Two isoforms of the RNA binding protein, coding region determinant-binding protein (CRD-BP/IGF2BP1), are expressed in breast epithelium and support clonogenic growth of breast tumor cells

Saja A. Fakhraldeen, Rod J. Clark, Avtar Roopra, Emily N. Chin, Wei Huang, John Castorino, Kari B. Wisinski, Tae Won Kim, Vladimir S. Spiegelman, Caroline M. Alexander

Research output: Contribution to journalArticle

14 Scopus citations

Abstract

CRD-BP/IGF2BP1 has been characterized as an "oncofetal"RNA binding protein typically highly expressed in embryonic tissues, suppressed in normal adult tissues, but induced in many tumor types. In this study, we show that adult breast tissues express ubiquitous but low levels of CRD-BP protein and mRNA. Although CRD-BP mRNA expression is induced in breast tumor cells, levels remain ∼1000-fold lower than in embryonic tissues. Despite low expression levels, CRD-BP is required for clonogenic growth of breast cancer cells. We reveal that because the most common protein isoform in normal adult breast and breast tumors has an N-terminal deletion (lacking two RNA recognition motif (RRM) domains) and is therefore missing antibody epitopes, CRD-BP expression has been under-reported by previous studies. We show that a CRD-BP mutant mouse strain retains expression of the shorter transcript (ΔN-CRD-BP), which originates in intron 2, suggesting that the impact of complete ablation of this gene in mice is not yet known. Either the full-length CRD-BP or the N-terminally truncated version can rescue the clonogenicity of CRD-BP knockdown breast cancer cells, suggesting that clonogenic function is served by either CRD-BP isoform. In summary, although CRD-BP expression levels are low in breast cancer cells, this protein is necessary for clonogenic activity.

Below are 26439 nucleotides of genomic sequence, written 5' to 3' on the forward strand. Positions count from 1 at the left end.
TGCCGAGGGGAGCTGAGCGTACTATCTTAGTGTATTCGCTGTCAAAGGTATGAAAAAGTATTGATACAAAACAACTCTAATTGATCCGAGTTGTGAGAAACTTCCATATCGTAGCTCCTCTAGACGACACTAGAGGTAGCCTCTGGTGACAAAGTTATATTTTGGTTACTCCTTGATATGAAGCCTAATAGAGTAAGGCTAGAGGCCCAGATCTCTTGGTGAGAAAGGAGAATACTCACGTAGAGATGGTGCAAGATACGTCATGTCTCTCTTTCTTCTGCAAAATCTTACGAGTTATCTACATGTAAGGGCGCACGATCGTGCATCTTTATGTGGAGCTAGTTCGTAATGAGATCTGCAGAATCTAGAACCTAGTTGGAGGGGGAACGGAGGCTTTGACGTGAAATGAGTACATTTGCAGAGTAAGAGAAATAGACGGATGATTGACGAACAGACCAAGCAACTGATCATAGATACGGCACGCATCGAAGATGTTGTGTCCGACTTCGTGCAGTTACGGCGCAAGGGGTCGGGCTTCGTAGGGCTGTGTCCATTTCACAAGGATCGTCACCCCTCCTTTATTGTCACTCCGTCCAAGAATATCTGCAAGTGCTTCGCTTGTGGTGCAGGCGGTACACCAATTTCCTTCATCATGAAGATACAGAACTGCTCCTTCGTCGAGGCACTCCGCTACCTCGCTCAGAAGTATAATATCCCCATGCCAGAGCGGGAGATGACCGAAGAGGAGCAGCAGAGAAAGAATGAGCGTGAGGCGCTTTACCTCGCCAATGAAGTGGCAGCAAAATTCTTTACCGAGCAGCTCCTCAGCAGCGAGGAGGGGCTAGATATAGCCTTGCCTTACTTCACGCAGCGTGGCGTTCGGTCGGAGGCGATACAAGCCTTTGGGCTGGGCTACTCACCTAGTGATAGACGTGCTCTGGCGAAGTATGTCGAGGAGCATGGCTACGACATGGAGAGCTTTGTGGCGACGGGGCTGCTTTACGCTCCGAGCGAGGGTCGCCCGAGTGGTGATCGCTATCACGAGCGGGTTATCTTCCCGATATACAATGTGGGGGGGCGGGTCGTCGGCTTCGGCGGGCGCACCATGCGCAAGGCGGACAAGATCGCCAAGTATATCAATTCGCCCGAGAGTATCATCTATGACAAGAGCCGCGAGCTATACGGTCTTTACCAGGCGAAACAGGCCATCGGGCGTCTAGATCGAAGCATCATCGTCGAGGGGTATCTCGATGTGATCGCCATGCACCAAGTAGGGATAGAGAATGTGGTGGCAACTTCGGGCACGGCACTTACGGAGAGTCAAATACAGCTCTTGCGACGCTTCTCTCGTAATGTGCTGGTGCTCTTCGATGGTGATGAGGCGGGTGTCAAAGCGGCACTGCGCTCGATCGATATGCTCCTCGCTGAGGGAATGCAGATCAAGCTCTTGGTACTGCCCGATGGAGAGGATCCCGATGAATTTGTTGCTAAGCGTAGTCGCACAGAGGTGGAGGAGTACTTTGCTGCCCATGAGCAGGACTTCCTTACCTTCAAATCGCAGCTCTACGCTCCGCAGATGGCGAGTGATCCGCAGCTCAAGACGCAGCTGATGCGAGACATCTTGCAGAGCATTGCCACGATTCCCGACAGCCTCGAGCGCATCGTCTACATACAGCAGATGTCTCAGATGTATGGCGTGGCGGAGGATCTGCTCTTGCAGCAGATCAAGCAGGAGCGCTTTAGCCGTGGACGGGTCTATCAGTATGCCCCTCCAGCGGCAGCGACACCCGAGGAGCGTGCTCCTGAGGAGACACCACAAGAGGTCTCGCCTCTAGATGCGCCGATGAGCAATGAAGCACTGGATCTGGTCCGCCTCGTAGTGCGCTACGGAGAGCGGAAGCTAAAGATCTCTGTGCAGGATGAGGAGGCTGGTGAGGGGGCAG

Original languageEnglish (US)
Pages (from-to)13386-13400
Number of pages15
JournalJournal of Biological Chemistry
Volume290
Issue number21
DOIs
StatePublished - May 22 2015

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All Science Journal Classification (ASJC) codes

  • Biochemistry
  • Molecular Biology
  • Cell Biology

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